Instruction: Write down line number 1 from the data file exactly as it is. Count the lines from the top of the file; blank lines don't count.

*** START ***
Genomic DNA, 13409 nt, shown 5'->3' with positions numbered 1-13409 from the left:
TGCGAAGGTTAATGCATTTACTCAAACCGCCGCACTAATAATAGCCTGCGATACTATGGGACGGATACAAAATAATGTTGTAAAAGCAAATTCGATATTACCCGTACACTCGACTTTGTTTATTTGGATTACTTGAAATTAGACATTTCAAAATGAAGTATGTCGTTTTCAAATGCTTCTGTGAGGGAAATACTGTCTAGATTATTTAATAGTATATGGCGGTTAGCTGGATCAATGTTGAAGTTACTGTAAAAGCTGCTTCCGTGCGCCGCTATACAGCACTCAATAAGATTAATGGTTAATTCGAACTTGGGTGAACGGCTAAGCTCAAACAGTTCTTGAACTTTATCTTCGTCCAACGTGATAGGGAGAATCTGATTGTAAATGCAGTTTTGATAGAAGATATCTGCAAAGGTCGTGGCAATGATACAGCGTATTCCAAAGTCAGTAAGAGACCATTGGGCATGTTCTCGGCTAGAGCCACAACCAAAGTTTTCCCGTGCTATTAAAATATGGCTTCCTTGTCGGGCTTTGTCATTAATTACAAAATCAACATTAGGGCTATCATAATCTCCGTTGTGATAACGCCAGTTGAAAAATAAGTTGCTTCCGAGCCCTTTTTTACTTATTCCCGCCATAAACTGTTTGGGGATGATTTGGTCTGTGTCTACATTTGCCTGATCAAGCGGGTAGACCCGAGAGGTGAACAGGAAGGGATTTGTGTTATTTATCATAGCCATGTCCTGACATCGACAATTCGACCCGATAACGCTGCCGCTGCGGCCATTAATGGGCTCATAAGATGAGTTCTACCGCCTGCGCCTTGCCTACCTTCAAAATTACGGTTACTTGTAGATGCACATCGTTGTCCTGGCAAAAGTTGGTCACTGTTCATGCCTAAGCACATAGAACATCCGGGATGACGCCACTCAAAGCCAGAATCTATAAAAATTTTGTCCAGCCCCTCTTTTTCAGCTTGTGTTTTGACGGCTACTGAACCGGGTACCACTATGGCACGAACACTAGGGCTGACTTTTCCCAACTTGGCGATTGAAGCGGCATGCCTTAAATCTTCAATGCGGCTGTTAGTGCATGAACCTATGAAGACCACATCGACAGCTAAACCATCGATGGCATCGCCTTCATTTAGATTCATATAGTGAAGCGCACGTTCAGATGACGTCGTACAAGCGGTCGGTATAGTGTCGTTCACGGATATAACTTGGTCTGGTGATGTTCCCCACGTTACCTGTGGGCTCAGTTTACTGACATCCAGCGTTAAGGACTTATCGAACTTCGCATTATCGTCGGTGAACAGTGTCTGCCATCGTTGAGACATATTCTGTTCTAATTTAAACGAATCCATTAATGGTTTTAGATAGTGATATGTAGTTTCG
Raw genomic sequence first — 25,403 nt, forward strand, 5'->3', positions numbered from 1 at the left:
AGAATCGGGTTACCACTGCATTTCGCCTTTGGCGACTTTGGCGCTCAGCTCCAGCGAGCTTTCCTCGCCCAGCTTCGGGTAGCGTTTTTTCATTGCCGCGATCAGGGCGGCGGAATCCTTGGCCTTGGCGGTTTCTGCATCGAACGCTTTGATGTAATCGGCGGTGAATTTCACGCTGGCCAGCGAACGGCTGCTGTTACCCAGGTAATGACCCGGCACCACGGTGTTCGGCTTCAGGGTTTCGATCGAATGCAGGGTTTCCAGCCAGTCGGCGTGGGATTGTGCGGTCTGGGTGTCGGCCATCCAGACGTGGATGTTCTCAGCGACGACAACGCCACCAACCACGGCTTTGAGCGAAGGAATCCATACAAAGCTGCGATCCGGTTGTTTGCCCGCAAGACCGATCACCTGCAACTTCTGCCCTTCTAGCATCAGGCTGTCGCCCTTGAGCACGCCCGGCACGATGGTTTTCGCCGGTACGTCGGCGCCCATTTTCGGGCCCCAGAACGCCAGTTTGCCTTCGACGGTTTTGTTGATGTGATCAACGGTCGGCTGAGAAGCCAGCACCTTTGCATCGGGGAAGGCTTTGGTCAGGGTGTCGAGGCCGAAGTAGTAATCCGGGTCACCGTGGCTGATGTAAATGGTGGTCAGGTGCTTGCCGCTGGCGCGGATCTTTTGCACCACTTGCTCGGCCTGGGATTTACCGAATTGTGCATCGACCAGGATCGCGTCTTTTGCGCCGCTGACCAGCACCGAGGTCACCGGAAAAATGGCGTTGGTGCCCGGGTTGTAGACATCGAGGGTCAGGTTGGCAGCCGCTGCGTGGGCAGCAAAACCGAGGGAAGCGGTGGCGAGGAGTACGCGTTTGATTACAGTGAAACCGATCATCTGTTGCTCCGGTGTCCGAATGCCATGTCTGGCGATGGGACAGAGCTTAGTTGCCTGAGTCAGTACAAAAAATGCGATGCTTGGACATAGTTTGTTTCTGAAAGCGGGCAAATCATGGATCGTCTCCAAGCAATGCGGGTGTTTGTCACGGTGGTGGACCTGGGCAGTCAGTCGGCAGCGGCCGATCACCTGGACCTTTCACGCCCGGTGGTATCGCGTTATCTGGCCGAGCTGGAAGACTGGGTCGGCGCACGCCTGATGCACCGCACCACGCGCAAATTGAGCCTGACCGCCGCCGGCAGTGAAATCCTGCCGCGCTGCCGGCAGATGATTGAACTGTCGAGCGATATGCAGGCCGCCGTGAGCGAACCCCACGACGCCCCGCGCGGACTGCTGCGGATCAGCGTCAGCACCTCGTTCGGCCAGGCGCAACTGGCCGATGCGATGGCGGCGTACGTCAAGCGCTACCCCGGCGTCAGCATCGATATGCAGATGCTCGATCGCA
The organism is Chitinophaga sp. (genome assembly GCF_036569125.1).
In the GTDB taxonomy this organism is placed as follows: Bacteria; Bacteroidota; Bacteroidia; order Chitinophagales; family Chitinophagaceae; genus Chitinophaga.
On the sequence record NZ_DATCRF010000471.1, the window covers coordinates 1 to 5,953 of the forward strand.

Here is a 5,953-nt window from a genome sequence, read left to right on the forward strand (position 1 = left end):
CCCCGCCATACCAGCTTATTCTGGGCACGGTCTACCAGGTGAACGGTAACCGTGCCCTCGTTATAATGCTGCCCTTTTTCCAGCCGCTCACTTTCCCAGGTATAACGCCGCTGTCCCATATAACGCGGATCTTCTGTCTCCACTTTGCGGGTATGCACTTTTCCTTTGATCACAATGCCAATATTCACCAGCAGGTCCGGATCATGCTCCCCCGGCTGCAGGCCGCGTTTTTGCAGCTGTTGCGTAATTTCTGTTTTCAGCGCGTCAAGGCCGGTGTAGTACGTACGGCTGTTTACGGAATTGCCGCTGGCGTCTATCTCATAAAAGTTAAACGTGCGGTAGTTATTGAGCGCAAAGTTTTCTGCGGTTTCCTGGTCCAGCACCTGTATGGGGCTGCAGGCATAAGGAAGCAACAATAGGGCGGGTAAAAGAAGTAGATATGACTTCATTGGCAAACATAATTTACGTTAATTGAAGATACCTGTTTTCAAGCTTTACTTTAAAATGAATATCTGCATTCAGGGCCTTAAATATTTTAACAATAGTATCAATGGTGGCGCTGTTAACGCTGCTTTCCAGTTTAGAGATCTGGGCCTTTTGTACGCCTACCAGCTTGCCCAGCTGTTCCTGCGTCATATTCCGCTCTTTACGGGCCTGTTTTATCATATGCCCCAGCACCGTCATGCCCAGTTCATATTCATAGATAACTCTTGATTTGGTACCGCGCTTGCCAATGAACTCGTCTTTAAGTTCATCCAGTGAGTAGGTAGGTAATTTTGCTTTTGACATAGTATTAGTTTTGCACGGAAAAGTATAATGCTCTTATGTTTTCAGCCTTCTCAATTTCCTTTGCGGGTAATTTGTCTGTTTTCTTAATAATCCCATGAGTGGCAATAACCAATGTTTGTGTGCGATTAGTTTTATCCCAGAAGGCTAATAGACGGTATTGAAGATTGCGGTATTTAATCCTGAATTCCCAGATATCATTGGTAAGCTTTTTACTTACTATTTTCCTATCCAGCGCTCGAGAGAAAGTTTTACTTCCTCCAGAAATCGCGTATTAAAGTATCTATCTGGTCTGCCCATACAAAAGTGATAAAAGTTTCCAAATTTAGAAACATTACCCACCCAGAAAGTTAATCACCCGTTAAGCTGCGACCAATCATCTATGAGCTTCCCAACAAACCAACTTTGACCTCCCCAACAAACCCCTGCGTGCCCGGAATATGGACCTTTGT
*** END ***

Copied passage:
Genomic DNA, 13409 nt, shown 5'->3' with positions numbered 1-13409 from the left: